Notice to Jeer


Not a single GOP debate this year had an issue attached to a human face. And when they appeared, they were booed. The gay military officer, the immigrant college student, union workers, teachers were among those met with jeers and advice as civil as Marie Antoinette’s. Raise your hand to speak and you were accused of class warfare over food stamps. But nothing aroused ire like the idea “I have to pay for health care for myself.” The gimme’s of liberty were buy or die. The mob hollered “die.” Preserving life became a socialist cause.

Then the court ruled, or rather the Chief Justice weighed in to preserve a market of 30 million new consumers for the same corporations whose speech is instructive by its silence.

The President, ever the empiricist, along with former Speaker Pelosi, managed to wrangle needed benefits for families and the medically challenged; the Supreme Court cut the poor. But it’s hard to declare a new, captured market of 30 million people unconstitutional. So it’s legal to charge us, for the government to mandate the fee which is transferred to private plans. That central, ringing, immutable Republican principle–use government for large, private transfers on a national scale–so happens to lie in the middle of today’s good news.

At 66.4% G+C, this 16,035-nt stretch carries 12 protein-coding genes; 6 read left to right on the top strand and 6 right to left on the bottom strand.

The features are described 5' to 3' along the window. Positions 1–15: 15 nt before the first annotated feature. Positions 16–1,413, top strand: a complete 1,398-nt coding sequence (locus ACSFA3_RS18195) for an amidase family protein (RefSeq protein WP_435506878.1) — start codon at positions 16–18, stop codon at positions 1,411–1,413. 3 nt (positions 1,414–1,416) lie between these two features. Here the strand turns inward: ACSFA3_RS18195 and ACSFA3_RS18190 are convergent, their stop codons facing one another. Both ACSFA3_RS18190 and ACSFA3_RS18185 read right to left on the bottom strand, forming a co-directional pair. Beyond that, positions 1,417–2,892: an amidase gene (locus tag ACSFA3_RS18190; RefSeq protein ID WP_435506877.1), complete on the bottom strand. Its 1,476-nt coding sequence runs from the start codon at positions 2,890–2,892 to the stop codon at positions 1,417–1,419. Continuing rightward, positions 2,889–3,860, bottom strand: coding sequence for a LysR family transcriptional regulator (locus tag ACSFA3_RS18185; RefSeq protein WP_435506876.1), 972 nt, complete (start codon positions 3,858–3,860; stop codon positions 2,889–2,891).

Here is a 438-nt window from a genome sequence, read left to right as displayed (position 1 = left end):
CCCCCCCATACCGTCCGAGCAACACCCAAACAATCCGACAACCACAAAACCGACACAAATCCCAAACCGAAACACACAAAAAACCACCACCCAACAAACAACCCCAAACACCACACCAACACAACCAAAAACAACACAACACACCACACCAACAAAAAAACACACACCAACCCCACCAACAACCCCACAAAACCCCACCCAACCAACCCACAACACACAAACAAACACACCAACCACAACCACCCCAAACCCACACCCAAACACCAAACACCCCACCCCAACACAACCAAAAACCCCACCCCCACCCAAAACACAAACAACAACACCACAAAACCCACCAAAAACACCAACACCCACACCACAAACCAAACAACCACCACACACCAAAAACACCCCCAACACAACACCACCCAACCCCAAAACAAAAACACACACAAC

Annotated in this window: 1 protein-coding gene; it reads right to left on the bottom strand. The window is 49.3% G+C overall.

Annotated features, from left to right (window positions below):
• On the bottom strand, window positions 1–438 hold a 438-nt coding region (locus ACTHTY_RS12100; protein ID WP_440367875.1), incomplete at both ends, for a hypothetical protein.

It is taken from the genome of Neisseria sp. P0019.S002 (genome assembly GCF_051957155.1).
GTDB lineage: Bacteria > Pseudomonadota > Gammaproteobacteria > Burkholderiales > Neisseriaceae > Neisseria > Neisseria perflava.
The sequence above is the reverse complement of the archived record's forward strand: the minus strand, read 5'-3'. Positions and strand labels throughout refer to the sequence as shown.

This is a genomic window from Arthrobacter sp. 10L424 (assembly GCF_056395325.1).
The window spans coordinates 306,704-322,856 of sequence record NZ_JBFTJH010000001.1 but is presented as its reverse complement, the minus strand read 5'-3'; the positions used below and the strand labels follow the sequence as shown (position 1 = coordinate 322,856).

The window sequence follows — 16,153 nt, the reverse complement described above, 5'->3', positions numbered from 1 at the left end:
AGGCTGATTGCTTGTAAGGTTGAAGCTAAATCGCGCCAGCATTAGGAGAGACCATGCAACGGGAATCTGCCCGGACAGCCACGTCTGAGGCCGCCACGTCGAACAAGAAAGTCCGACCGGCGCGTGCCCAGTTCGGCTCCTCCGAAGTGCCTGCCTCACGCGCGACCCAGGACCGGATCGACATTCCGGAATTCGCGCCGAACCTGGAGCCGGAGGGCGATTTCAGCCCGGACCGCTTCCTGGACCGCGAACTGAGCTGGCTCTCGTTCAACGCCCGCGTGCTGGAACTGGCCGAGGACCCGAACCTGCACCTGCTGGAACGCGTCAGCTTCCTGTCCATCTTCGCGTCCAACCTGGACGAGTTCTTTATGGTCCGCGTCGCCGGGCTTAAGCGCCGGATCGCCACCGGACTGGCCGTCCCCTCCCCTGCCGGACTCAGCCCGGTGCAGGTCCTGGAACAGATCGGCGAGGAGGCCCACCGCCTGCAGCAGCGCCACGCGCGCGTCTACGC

Not bi-partisan, drowned out in the noise (another GOP favorite, misdirection!), two goals were met in one decision and corporations will be obliged to give the people more than expected but not as much as many wanted.

Still, Paul Krugman’s right. It was a good win.

About walterrhett

Walter Rhett is a New York Times verified commenter. He writes "Digging Deeper," a blog for Democrats for Progress and his blog, "Walter Rhett" appears in the San Francisco Examiner. The Oxford Dictionary follows him on twitter.
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